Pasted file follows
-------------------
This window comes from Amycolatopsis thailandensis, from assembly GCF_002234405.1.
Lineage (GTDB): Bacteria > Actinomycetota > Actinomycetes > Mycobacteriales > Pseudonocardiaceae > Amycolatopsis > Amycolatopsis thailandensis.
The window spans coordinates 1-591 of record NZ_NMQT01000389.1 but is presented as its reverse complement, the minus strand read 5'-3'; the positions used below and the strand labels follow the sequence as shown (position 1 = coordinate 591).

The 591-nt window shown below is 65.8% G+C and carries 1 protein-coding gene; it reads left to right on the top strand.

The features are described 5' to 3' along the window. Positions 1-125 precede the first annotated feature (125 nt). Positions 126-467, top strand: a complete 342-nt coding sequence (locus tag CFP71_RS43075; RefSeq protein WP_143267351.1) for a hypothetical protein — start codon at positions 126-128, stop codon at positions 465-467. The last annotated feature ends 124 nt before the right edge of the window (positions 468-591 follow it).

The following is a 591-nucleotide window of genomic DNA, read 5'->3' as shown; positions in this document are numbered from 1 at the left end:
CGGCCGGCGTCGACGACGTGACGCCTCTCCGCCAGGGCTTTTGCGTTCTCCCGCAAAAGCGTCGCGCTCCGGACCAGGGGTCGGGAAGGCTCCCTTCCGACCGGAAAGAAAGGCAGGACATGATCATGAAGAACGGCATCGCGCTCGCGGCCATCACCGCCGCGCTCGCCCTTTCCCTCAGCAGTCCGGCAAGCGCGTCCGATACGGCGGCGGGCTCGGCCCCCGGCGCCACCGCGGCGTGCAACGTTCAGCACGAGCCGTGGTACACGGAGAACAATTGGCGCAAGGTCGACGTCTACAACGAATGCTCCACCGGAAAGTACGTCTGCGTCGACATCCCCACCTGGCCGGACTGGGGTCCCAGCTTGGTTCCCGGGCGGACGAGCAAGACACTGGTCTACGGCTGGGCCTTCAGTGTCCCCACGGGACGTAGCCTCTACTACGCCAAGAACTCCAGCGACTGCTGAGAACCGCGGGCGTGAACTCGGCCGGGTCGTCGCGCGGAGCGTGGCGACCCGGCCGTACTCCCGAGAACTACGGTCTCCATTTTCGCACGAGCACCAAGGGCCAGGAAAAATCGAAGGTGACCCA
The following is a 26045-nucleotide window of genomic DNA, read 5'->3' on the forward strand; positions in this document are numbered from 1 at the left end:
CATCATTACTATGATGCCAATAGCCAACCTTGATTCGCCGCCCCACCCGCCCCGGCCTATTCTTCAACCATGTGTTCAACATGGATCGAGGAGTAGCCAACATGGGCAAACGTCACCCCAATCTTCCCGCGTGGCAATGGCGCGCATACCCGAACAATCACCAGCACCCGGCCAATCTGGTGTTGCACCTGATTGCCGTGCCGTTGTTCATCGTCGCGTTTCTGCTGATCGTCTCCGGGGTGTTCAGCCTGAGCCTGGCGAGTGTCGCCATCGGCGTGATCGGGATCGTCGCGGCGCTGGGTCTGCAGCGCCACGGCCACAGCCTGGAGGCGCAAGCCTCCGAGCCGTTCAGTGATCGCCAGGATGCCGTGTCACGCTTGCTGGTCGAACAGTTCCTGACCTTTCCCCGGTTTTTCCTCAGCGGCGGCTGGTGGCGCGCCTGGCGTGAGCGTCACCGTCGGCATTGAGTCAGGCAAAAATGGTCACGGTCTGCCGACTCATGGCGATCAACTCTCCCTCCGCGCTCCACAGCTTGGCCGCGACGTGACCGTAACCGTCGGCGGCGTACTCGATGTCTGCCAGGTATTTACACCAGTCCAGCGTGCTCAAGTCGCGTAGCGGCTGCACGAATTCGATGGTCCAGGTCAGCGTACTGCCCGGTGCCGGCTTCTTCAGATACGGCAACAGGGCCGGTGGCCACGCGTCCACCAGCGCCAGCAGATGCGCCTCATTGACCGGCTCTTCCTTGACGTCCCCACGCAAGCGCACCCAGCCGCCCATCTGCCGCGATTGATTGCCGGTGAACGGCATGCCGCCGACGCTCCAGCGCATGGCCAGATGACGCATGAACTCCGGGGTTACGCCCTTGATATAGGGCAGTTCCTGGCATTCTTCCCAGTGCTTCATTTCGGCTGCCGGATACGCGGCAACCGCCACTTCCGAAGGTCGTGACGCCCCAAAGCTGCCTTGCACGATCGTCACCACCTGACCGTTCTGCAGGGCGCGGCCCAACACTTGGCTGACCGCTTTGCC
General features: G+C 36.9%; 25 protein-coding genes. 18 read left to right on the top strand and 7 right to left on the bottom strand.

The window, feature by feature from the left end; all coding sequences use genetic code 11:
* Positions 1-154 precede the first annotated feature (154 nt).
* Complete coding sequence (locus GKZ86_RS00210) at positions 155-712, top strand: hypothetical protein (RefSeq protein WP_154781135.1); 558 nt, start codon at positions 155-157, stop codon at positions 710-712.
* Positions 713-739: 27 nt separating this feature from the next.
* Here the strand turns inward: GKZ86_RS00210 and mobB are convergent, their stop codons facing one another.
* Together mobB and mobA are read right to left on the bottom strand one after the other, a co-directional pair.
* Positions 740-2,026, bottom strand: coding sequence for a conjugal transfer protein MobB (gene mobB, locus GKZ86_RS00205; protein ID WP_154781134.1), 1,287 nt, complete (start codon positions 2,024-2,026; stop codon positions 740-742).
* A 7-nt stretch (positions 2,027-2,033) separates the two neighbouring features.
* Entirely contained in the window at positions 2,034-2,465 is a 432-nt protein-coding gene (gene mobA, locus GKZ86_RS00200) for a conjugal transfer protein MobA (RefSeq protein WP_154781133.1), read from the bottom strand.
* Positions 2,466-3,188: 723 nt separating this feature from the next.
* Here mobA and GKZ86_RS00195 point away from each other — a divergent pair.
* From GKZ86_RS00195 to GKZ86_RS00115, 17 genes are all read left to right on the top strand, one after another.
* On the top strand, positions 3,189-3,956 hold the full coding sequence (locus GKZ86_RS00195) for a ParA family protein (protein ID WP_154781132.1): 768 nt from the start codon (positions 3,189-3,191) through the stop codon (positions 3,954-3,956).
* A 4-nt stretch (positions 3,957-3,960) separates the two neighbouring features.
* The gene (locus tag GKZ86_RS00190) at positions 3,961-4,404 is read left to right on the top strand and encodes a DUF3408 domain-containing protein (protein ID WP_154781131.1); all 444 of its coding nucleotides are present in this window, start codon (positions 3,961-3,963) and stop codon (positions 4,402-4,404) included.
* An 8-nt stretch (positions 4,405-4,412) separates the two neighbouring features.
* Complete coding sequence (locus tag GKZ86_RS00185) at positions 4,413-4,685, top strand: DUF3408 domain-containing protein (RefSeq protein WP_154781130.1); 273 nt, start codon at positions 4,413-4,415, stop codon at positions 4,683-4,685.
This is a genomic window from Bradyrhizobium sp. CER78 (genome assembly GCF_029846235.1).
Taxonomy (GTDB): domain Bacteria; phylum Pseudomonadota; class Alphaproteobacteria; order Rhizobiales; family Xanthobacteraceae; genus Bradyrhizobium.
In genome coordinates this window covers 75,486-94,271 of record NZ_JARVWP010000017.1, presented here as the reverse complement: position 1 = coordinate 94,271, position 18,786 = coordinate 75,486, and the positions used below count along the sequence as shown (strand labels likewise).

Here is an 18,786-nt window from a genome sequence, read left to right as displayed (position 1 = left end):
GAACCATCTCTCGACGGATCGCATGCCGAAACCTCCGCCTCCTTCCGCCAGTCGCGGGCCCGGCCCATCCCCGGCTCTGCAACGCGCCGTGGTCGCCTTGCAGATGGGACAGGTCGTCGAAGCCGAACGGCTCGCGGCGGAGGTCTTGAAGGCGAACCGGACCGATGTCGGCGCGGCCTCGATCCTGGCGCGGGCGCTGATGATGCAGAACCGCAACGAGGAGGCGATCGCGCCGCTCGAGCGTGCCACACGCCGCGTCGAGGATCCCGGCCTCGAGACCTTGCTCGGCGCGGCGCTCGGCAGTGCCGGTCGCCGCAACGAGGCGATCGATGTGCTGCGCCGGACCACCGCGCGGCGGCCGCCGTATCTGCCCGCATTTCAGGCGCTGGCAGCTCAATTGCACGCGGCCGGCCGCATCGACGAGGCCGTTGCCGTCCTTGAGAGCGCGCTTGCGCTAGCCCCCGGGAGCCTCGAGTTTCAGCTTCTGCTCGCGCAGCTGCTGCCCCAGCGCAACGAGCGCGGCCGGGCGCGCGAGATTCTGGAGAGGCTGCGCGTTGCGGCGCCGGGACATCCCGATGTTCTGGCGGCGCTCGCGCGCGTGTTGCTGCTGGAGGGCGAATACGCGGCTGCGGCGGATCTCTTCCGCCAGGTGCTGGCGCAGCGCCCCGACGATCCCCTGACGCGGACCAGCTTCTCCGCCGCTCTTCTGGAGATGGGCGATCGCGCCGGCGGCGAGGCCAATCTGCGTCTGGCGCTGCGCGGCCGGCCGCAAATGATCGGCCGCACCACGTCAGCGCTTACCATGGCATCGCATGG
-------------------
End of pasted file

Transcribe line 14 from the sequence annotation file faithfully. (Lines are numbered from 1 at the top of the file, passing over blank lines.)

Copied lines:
* Positions 713-739: 27 nt separating this feature from the next.